“We must avoid any shift of the state’s responsibility to fund teacher pensions onto cities and towns,” said CEA-Retired member and legislative co-chair Karen O’Connell—a move she cautions could impact education budgets, and in turn, students and teachers. The Finance, Revenue, and Bonding Committee is expected to vote on the issue by the end of the week.
O’Connell and legislative co-chair Myles Cohen said that Retired Teachers Lobby Day—a joint effort of CEA-Retired, the Association of Retired Teachers of Connecticut (ARTC), and AFT Connecticut—brings longtime educators and legislators face to face to discuss issues ranging from adequate funding of teachers’ retirement and healthcare benefits to the resources necessary to support public education. Read more
Connecticut Teacher of the Year Sheena Graham listens in on a discussion about teachers’ roles in addressing the racial imbalance in our juvenile and criminal justice system. Seated with Graham are CEA Vice President Tom Nicholas and Bridgeport Education Association Vice President Ana Batista.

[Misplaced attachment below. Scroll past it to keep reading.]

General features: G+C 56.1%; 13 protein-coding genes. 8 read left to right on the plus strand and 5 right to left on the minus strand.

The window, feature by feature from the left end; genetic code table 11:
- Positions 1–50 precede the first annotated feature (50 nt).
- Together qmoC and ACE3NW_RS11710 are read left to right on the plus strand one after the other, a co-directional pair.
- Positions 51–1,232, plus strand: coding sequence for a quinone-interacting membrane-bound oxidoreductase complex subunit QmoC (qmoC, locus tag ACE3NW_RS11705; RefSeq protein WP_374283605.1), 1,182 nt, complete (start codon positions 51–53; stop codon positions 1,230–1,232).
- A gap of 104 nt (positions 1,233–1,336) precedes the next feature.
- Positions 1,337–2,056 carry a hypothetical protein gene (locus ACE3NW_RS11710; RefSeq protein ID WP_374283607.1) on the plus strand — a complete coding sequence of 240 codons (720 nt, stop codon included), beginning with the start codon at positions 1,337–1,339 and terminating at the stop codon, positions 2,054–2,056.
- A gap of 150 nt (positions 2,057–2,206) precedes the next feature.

Despite the tremendous progress Connecticut has made in reducing the number of incarcerated youth over the past 10 years, a troubling trend continues: Black and brown children continue to come in contact with the juvenile and criminal justice system in disproportionate numbers compared to their white peers. Studies have confirmed that bias is one factor—meaning that white children are less likely to be referred to the juvenile or criminal justice system than their nonwhite peers, even for the same behaviors.